This message first appeared in the March bulletin of Congregation Sons of Israel in Amsterdam, NY.
Shalom Sons of Israel!
When I think of cleaning for Passover, I like to remind myself that the Jewish calendar has several New Years. Nissan (the Hebrew month when Passover falls) was the first month of the Biblical calendar of the Hebrews (Exodus 12:2). But Jews today celebrate their New Year as Rosh Hashanah (literally “The Head of the Year”) during the month Tishrei, six months after Passover. Paralleling the High Holidays of Tishrei as a time for repentance and the mental purging of our sins, Passover demands an affirmation of Jewish identity and the physical purging of hametz—any food product containing leavened grain.
There’s nothing wrong with bread, but, on Passover, the things we let leaven remind us of bad habits we have let linger for too long. There’s nothing wrong with an ice cream every once in a while, but several gallons of ice cream each day could easily lead you to health problems (if not financial ones as well). There’s nothing wrong with liking ice cream, but getting addicted to it can become a hazard. Passover says that, since we can still use grains to make unleavened bread (matzah), our ingredients may be okay, but our recipes might not be kosher.
An ice cream addiction is minuscule compared to the myriad of problems of quantities, portions or frequency that people often face. Overeating, obsessive compulsive washing of hands, and excessive exercise all begin with a good habit: eating, cleaning, or exercising. But too much of a good thing rarely ends up a good thing. You can end up with a heart problem, with cracked hands, or over-exhausted. The problem is never the good thing, but our addiction to the good thing.
For many people with an addiction to a particular food or drink, the easiest solution is to quit cold-turkey. But that food or drink is often (though not always) healthy in moderation. Refraining from eating chocolate does not necessarily absolve us of an addiction of eating chocolate. In fact, the chocolate addiction may just be lying dormant, waiting to resurface as soon as we take our first piece of chocolate in X number of years.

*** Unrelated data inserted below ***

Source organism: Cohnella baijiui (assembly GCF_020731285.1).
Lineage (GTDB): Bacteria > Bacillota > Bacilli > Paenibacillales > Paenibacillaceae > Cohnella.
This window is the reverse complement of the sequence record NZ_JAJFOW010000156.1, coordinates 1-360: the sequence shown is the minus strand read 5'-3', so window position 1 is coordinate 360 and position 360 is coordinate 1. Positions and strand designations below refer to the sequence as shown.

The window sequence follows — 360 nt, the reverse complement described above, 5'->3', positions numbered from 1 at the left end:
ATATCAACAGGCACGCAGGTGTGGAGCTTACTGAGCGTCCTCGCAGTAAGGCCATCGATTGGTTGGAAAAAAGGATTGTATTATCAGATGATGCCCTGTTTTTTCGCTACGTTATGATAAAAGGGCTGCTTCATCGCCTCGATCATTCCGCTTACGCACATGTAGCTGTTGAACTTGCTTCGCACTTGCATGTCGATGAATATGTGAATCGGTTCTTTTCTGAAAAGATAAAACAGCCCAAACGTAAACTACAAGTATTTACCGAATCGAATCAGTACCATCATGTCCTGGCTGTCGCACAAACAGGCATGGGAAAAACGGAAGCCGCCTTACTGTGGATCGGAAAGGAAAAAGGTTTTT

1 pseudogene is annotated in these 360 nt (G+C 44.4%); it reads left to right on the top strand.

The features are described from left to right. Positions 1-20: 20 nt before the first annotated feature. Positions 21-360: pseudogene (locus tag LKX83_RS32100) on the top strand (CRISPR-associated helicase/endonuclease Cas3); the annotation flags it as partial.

On one level Pesach cleaning is about getting rid of all the bread, cereal, alcohol or what-have-you that is hametz and inappropriate for the season. But on another level, it’s about getting used to not having to throw out the food in the first place. If we have a lot of hametz in the house before Passover, we might want to give away the food to those in need, or perhaps sell it to a non-Jew until the end of the holiday. (By the way, all of this runs counter to my instinctive strategy: gobble it all up fast before the holiday!) The hard part about Passover cleaning is not the fact that we have all this hametz. The hard part is that we don’t know the best way to get rid of the hametz. So too, when we know we have addictive habits we have to get rid of, the problem isn’t just getting rid of “the problem-food.” The problem is getting rid of the addiction.
Rabbi Menahem Mendel of Vitebsk (1730-1788) taught about cleansing ourselves of sins and bad habits: “If the root itself of our downfall is not erased from our heart, then that bad root becomes linked to our heart… and it remains as it is” (Parashat Ki Tissa, Peri Ha’aretz, adapted).
Getting rid of old hametz is too easy. On this holiday of liberation, think instead of how much freer we can be if we rid our hearts of old habits that tie us down.